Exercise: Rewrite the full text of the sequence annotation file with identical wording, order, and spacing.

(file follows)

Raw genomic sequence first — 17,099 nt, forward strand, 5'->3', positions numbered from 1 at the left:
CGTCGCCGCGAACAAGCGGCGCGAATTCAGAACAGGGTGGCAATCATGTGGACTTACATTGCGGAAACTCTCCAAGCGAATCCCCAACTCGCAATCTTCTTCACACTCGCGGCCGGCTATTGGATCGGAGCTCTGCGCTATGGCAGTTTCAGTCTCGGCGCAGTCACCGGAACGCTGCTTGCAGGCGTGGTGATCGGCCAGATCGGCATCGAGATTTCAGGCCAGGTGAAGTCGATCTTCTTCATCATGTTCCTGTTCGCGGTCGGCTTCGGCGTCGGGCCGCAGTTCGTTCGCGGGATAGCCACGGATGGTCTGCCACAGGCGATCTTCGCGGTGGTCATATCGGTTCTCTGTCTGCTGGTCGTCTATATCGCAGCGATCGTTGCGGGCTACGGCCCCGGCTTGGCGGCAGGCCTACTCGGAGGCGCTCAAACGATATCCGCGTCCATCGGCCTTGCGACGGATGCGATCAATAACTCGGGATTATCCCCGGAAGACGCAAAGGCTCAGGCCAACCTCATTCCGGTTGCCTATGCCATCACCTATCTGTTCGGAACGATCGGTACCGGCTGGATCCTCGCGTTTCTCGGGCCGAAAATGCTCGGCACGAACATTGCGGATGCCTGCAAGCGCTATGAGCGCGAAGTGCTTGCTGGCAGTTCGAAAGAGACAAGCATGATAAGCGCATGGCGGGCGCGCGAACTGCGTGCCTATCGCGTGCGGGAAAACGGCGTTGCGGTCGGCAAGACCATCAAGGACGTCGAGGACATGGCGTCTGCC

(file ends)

Raw genomic sequence first — 17,099 nt, forward strand, 5'->3', positions numbered from 1 at the left:
CGTCGCCGCGAACAAGCGGCGCGAATTCAGAACAGGGTGGCAATCATGTGGACTTACATTGCGGAAACTCTCCAAGCGAATCCCCAACTCGCAATCTTCTTCACACTCGCGGCCGGCTATTGGATCGGAGCTCTGCGCTATGGCAGTTTCAGTCTCGGCGCAGTCACCGGAACGCTGCTTGCAGGCGTGGTGATCGGCCAGATCGGCATCGAGATTTCAGGCCAGGTGAAGTCGATCTTCTTCATCATGTTCCTGTTCGCGGTCGGCTTCGGCGTCGGGCCGCAGTTCGTTCGCGGGATAGCCACGGATGGTCTGCCACAGGCGATCTTCGCGGTGGTCATATCGGTTCTCTGTCTGCTGGTCGTCTATATCGCAGCGATCGTTGCGGGCTACGGCCCCGGCTTGGCGGCAGGCCTACTCGGAGGCGCTCAAACGATATCCGCGTCCATCGGCCTTGCGACGGATGCGATCAATAACTCGGGATTATCCCCGGAAGACGCAAAGGCTCAGGCCAACCTCATTCCGGTTGCCTATGCCATCACCTATCTGTTCGGAACGATCGGTACCGGCTGGATCCTCGCGTTTCTCGGGCCGAAAATGCTCGGCACGAACATTGCGGATGCCTGCAAGCGCTATGAGCGCGAAGTGCTTGCTGGCAGTTCGAAAGAGACAAGCATGATAAGCGCATGGCGGGCGCGCGAACTGCGTGCCTATCGCGTGCGGGAAAACGGCGTTGCGGTCGGCAAGACCATCAAGGACGTCGAGGACATGGCGTCTGCC